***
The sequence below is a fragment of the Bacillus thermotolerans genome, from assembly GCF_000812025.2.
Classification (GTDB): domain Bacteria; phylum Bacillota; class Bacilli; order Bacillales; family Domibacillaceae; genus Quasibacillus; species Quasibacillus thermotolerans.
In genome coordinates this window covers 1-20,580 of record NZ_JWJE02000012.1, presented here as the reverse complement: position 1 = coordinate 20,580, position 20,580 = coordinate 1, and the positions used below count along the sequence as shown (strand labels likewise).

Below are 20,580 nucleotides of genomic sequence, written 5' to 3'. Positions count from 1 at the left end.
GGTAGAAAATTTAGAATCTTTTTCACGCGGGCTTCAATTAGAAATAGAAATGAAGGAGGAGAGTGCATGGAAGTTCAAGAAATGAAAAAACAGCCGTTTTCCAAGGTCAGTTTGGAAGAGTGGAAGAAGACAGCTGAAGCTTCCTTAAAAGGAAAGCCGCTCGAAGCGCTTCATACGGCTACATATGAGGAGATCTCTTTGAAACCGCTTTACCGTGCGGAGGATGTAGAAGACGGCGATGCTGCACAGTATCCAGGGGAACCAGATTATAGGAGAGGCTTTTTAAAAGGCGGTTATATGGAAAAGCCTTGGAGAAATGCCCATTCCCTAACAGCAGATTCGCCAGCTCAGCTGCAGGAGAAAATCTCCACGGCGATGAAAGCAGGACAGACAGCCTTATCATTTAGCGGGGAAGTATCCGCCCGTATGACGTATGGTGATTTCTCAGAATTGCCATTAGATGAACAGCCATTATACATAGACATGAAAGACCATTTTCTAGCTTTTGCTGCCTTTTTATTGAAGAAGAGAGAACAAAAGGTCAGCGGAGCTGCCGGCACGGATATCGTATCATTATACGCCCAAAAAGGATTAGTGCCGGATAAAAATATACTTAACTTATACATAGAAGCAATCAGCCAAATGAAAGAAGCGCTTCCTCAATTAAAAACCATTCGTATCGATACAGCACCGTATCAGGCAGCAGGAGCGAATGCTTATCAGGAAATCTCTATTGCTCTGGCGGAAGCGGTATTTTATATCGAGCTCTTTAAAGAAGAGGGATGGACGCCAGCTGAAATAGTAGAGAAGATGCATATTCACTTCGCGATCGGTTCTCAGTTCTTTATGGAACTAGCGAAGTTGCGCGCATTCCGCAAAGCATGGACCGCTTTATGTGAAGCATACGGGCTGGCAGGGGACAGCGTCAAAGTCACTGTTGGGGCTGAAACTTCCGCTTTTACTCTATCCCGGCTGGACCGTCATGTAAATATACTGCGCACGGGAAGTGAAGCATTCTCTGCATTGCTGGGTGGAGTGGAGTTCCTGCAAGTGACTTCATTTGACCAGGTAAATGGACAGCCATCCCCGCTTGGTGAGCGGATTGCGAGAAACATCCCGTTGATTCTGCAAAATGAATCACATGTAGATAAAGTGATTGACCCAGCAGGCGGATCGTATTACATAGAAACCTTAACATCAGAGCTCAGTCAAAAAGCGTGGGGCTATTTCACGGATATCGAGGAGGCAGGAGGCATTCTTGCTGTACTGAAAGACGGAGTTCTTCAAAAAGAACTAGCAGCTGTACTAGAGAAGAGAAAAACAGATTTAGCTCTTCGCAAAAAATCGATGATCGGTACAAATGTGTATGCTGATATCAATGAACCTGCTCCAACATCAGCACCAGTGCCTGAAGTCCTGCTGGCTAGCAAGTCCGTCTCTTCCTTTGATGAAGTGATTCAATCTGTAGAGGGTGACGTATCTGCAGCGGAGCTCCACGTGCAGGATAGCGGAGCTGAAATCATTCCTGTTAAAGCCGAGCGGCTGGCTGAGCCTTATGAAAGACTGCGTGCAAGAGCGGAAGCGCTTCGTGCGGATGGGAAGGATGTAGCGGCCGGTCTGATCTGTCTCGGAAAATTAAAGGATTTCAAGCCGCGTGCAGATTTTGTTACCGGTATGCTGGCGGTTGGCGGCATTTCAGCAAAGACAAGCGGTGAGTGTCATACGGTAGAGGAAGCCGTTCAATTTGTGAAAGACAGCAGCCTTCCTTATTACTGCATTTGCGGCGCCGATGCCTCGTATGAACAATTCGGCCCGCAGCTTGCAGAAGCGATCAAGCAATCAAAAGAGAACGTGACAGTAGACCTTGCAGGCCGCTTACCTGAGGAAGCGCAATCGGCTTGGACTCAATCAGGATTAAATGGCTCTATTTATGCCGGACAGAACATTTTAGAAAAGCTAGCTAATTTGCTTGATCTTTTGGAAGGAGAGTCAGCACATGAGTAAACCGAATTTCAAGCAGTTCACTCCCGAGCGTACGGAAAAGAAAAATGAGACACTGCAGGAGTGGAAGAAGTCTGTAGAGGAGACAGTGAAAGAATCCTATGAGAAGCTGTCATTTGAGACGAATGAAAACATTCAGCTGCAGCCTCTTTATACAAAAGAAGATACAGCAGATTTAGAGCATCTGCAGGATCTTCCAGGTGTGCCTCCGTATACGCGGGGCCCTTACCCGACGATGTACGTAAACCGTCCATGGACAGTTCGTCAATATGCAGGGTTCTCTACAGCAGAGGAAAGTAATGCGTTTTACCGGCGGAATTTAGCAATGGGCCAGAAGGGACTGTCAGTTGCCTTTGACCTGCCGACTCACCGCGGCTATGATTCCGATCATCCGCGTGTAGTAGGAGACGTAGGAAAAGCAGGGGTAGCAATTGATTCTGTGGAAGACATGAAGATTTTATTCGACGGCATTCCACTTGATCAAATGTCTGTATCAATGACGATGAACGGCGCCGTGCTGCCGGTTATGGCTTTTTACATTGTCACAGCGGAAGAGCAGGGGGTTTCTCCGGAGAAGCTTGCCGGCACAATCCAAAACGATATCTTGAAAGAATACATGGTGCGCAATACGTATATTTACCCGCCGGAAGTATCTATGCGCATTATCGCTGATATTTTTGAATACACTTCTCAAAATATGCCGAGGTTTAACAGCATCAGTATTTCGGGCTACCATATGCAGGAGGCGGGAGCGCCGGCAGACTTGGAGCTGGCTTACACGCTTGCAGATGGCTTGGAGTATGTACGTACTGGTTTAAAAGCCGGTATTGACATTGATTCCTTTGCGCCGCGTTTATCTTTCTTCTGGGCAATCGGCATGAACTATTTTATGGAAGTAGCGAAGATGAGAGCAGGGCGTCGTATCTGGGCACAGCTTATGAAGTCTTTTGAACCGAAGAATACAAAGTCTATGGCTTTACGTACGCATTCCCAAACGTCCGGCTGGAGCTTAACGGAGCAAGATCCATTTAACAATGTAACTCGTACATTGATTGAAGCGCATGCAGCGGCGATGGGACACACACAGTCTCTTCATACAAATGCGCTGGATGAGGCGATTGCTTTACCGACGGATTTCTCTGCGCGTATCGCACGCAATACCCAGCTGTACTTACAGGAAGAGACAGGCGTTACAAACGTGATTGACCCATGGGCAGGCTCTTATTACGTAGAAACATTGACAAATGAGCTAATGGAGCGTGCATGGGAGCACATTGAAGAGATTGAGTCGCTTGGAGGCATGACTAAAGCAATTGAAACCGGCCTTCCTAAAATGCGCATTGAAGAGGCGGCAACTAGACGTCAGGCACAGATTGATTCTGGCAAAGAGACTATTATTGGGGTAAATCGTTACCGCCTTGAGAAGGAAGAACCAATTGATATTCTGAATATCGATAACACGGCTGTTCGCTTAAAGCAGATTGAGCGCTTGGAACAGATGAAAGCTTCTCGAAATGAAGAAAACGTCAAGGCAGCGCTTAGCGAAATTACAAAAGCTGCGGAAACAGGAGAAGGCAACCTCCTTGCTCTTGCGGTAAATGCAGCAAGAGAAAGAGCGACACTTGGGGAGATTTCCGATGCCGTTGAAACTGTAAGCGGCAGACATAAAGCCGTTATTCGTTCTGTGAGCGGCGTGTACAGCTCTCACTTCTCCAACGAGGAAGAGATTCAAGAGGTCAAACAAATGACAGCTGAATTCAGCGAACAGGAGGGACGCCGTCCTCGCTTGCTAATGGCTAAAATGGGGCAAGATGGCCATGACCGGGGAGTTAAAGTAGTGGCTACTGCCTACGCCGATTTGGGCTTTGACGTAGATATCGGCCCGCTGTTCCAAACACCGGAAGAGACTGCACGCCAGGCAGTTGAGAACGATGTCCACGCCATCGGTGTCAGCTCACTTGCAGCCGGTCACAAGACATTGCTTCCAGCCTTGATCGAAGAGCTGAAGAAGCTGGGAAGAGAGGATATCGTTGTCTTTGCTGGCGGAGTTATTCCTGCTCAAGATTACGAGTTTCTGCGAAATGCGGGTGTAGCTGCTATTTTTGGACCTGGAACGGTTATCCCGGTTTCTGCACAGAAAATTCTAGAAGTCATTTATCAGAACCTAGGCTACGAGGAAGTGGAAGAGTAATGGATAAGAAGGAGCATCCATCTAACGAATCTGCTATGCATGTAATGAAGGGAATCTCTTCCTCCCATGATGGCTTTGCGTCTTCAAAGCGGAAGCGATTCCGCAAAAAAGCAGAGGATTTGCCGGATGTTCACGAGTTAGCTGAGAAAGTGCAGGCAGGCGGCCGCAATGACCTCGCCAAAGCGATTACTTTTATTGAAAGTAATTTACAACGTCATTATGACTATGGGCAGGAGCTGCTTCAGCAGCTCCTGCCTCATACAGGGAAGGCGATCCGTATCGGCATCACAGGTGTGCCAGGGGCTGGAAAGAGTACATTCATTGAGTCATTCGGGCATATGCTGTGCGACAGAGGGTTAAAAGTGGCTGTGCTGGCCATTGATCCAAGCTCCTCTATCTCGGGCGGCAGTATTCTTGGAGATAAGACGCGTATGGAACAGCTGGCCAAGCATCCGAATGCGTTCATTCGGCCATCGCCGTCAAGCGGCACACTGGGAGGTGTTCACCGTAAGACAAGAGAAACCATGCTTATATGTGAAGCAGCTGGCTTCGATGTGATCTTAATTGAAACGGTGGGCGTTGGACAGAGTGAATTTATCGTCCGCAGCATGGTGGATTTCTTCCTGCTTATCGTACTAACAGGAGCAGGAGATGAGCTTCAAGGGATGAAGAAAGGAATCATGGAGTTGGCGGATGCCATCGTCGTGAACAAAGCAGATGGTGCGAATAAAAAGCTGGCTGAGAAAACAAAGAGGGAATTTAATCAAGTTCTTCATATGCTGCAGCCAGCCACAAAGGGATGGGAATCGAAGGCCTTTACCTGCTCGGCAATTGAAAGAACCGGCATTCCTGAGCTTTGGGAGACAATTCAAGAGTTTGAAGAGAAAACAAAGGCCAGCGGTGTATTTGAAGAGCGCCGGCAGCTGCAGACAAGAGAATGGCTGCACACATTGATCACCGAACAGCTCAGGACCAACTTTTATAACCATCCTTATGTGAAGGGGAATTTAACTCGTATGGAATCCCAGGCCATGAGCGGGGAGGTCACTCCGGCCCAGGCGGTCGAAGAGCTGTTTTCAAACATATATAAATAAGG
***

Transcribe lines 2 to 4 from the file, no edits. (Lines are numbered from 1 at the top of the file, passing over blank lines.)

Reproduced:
Classification (GTDB): domain Bacteria; phylum Bacillota; class Bacilli; order Bacillales; family Domibacillaceae; genus Quasibacillus; species Quasibacillus thermotolerans.
In genome coordinates this window covers 1-20,580 of record NZ_JWJE02000012.1, presented here as the reverse complement: position 1 = coordinate 20,580, position 20,580 = coordinate 1, and the positions used below count along the sequence as shown (strand labels likewise).

Below are 20,580 nucleotides of genomic sequence, written 5' to 3'. Positions count from 1 at the left end.